Asking Why & Pursuing Justice by Hope R. Amezquita, Esq.
I grew up wondering and asking myself and others “why” often. I wanted to know why I did not know any African-Americans. I wanted to know why some people had jobs where they went to an office every day, got paid a lot of money, and took vacations while others worked longer hours in factories and could barely make ends meet. I wanted to know why that kid on the school bus told me my family should go back to the fields to work. I wanted to know why life seemed so unfair for so many different people.
Continually asking why led me on a path of civil rights activism beginning in college and continuing through law school. Granted, I always knew I was going to law school. My first grade picture in my little lawyer dress with my briefcase book bag proves that long-held aspiration. However, I believe my childhood experiences combined with learning about the laws and policies that had long held down justice in our country ultimately sealed the deal.
Learning about the struggles of women, racial and ethnic minorities, as well as the work ethic of people such as Thurgood Marshall, Dr. Martin Luther King Jr., and Supreme Court Justice Ruth Bader Ginsburg continue to influence my passion for civil rights law just as they did when I was a child. I moved to Virginia after graduating from law school and I’m constantly amazed when I learn something new about the evolution of civil rights and Virginia’s role in the movement. I’m proud that when I stand in front of the Virginia Senate Courts of Justice Committee, advocating on a civil rights bill, the chairman is Senator Henry Marsh, and for a brief moment I’m connected to such a phenomenal advocate for equality and justice.
As with most things, being a lawyer, especially a civil rights advocate, can be difficult at times. My role can be contentious and I’m not always the most liked person in the room. Similar to most lawyers I know, law school and great professors taught me to hold my head high and persevere even in the most difficult of circumstances. If the Socratic Method does anything, it definitely teaches students bravery the hard way!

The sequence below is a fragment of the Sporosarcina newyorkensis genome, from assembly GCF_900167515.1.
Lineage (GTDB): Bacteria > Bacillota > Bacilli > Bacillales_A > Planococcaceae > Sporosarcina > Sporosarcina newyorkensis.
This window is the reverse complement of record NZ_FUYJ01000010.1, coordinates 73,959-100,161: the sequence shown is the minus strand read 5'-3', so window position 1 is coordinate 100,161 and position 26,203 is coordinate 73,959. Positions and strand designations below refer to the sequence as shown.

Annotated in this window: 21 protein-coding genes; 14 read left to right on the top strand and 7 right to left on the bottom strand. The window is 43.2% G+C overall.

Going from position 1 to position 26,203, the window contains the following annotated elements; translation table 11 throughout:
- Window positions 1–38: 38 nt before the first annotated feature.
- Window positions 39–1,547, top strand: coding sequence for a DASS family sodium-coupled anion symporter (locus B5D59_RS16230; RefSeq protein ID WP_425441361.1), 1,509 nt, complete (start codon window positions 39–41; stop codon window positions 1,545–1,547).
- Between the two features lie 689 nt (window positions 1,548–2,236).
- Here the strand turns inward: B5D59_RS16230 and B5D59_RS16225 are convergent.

Lawyers must work extremely hard and make the very best arguments even when they are not likely to be well received. The honorable individuals I’ve already mentioned were not always the most liked and their arguments were not always the most popular. However, it was the tireless advocacy and passion for justice that pushed the civil rights movement along and the efforts of those individuals are undoubtedly respected. Progress in society is always a struggle and often it is controversial, but I’ve learned that respect for those I disagree with is essential to the discussion. Respect for ourselves, for others, and for the profession is fundamental to civilized society.
I still ask “why” and “why not” quite often, because there is a lot to learn. I suppose I’ll always ask why and that is probably a pretty good thing for any advocate. Lately, I hear discussion about the lack of civility and respect in society demonstrated by how badly we can treat each other. Last year may have set a record for well publicized interruptions displayed by celebrities, politicians, and angry citizens! Maybe the general sentiment that respect in society has eroded is true, but as a relatively new lawyer, I do not believe that to be true of the legal profession. It is an honor to be a lawyer and I’m proud to be part of a profession that tirelessly emphasizes integrity and pursues justice. I’ve heard more experienced lawyers say that integrity is what you start with at the beginning of your career so keep your word, work hard, and never let your integrity erode because in the end it’s the only thing left that matters. I’m not sure where my career or life path will take me, but I understand that integrity and respect must follow.
© 2010 Hope R. Amezquita
Hope R. Amezquita is Legislative Counsel for ACLU of Virginia.Updated: Jan 26, 2010